A good indicator that your site is too complex is how much text a user must read before grasping how the site works. Sure, you may have a navigation menu, but if it contains too many links you’ll inevitably resort to directing users through text. If a user has to read through a paragraph just to understand what the site is and how to use it, you may be missing out on a lot of traffic.
Use big, bold headers or vividly colored images to direct users to the most important parts of your site right away. You have about six seconds to capture their attention, otherwise they may continue browsing elsewhere.

Simple Still Needs to Work

You may be thinking ‘This isn’t a problem with simple websites’, and you’re right—to an extent. The general trend in web design has swung toward simple, “elegant” style layouts that direct visitors to the most pertinent pieces of information straight away. While this is effective, there is also a hidden pitfall: these sites can be too vague to sway visitors into staying.

Sites like this are visually appealing, but if the message isn’t communicated clearly, it doesn’t really matter that much. Some designers like to play with the concept of being “intriguing” the user, attempting to entice the visitor to click around and explore the “mystery”. These high-concept designs may work for some niches, but they’re a major turnoff to general audiences. They typically rank low in the usability department, because users don’t even have a firm grasp of what the site is about.

Especially with platforms like WordPress, there’s a lot of diversity to provide fresh ideas—but don’t get too wrapped up in what’s trendy among designers. Remember that the users’ needs should be met before aesthetic considerations are made.  If you need fresh ideas, companies like WSI Digital Web can help design aesthetically pleasing websites that are also responsive and functional.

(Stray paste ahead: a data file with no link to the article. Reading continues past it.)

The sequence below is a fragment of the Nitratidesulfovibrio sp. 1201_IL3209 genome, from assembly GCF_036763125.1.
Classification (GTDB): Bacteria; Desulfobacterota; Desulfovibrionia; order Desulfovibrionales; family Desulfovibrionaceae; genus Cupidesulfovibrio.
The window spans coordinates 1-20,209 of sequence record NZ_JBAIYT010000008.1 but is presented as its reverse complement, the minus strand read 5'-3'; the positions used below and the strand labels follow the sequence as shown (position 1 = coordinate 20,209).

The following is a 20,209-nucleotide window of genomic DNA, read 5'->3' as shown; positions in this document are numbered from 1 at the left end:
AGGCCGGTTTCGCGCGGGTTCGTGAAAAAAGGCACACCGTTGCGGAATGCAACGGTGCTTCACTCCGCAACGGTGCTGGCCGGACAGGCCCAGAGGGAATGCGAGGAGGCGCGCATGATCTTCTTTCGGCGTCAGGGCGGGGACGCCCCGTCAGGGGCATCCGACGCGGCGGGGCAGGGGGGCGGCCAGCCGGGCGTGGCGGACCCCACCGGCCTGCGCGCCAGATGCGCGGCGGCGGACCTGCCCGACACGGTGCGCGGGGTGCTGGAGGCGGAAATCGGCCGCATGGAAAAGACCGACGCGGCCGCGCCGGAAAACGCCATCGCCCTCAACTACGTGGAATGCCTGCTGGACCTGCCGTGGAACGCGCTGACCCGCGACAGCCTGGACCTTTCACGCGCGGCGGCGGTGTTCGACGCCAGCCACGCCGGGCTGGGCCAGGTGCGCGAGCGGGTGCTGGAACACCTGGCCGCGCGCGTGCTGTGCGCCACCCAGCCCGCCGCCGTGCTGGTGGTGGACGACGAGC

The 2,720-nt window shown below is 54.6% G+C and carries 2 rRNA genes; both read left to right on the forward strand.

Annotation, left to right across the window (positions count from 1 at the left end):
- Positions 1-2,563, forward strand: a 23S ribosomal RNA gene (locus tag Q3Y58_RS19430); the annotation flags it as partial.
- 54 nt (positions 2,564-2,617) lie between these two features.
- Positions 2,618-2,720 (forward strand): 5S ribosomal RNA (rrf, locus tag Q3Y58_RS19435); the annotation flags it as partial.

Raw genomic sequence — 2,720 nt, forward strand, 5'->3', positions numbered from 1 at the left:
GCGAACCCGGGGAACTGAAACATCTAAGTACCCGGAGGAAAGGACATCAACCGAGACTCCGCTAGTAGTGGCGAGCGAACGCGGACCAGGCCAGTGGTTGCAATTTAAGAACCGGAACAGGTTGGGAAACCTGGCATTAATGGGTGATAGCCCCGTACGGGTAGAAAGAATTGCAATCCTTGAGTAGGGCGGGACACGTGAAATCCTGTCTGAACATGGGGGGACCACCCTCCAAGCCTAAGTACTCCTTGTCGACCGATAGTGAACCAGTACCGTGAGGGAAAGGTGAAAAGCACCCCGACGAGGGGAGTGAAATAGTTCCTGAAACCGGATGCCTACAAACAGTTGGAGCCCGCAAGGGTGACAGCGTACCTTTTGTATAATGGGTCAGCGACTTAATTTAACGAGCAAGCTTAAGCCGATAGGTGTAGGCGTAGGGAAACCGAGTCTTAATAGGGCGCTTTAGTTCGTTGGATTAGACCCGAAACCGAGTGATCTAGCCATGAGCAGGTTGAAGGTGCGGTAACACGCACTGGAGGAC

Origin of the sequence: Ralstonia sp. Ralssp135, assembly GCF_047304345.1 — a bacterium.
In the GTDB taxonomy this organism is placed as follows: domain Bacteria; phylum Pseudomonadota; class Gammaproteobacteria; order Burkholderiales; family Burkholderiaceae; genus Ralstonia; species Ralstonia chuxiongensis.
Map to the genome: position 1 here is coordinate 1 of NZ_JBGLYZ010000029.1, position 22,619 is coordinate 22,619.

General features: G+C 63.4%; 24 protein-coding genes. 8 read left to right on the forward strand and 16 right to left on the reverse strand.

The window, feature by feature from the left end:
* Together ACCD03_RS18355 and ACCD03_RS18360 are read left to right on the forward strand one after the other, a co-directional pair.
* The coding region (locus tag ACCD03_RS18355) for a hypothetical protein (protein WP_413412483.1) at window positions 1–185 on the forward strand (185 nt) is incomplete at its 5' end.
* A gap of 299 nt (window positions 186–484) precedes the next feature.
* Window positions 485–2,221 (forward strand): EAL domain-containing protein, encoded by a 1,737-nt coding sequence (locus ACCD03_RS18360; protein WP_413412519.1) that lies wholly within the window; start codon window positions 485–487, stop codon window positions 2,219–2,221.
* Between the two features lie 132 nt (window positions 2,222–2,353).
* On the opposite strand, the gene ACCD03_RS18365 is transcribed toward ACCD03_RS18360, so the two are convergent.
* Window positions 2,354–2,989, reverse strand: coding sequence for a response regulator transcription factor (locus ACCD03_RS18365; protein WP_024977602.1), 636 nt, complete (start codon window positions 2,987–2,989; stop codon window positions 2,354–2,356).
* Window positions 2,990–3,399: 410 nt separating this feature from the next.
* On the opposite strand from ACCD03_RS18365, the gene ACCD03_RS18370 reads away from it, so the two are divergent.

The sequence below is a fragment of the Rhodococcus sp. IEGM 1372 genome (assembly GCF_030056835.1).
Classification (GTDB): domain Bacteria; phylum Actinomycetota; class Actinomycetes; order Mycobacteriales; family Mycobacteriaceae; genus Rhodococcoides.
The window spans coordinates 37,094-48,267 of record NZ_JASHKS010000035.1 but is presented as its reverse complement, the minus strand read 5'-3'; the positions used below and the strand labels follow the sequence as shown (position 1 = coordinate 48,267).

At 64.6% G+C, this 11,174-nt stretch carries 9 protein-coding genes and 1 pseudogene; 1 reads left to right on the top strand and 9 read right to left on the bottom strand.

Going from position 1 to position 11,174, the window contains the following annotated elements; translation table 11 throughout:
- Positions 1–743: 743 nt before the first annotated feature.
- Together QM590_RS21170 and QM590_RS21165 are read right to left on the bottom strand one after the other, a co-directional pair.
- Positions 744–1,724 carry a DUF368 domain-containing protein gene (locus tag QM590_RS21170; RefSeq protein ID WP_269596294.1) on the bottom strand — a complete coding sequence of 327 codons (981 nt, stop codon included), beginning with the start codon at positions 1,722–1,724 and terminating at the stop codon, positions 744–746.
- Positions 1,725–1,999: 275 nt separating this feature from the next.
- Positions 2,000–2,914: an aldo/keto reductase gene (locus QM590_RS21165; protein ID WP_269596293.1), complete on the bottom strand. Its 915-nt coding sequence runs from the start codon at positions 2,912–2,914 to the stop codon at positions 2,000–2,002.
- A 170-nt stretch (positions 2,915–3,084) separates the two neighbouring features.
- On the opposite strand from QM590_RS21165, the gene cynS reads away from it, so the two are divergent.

Don’t Overwhelm the Frontend

If you’re working on a particularly complex project, don’t let all the website’s features be a turn-off to first time visitors. People may feel overwhelmed or confused if every feature is trotted out in front of them on the home page. Instead, create a landing page that is clear, concise, and entices visitors to learn more. Facebook does a great job with this. If their landing page was something resembling a News Feed, it would appear too complex and confusing for new visitors—turning away a lot of potential users.

Instead, Facebook’s landing page simply states what the website is all about and offers new visitors a place to sign up and see more. The Likes, Poking, and Profile Settings aren’t on display, but can be read about through a conveniently linked FAQ page.

In conclusion, striking a balance between features and functionality isn’t always easy—especially if you have a lot of ambition wrapped up in a particular project. But the benefit is great when you design with your future visitors in mind. So remember, if your design can’t be figured out within the first few seconds, you may be missing out on a lot of traffic.